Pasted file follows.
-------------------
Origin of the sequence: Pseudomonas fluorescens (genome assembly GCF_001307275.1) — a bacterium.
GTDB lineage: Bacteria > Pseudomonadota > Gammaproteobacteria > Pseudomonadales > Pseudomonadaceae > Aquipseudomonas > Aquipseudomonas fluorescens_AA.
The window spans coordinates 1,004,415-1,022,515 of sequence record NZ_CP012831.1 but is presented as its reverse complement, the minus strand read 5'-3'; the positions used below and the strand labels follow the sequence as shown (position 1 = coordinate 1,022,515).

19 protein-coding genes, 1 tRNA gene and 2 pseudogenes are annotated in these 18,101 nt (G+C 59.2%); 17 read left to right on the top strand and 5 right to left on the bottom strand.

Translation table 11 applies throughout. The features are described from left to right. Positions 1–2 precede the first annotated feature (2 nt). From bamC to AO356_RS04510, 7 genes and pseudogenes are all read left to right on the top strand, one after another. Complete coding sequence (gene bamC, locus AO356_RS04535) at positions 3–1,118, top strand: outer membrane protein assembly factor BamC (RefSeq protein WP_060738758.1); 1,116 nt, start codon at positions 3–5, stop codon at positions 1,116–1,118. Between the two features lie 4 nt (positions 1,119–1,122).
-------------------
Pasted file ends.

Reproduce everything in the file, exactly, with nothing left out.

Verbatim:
Origin of the sequence: Pseudomonas fluorescens (genome assembly GCF_001307275.1) — a bacterium.
GTDB lineage: Bacteria > Pseudomonadota > Gammaproteobacteria > Pseudomonadales > Pseudomonadaceae > Aquipseudomonas > Aquipseudomonas fluorescens_AA.
The window spans coordinates 1,004,415-1,022,515 of sequence record NZ_CP012831.1 but is presented as its reverse complement, the minus strand read 5'-3'; the positions used below and the strand labels follow the sequence as shown (position 1 = coordinate 1,022,515).

19 protein-coding genes, 1 tRNA gene and 2 pseudogenes are annotated in these 18,101 nt (G+C 59.2%); 17 read left to right on the top strand and 5 right to left on the bottom strand.

Translation table 11 applies throughout. The features are described from left to right. Positions 1–2 precede the first annotated feature (2 nt). From bamC to AO356_RS04510, 7 genes and pseudogenes are all read left to right on the top strand, one after another. Complete coding sequence (gene bamC, locus AO356_RS04535) at positions 3–1,118, top strand: outer membrane protein assembly factor BamC (RefSeq protein WP_060738758.1); 1,116 nt, start codon at positions 3–5, stop codon at positions 1,116–1,118. Between the two features lie 4 nt (positions 1,119–1,122).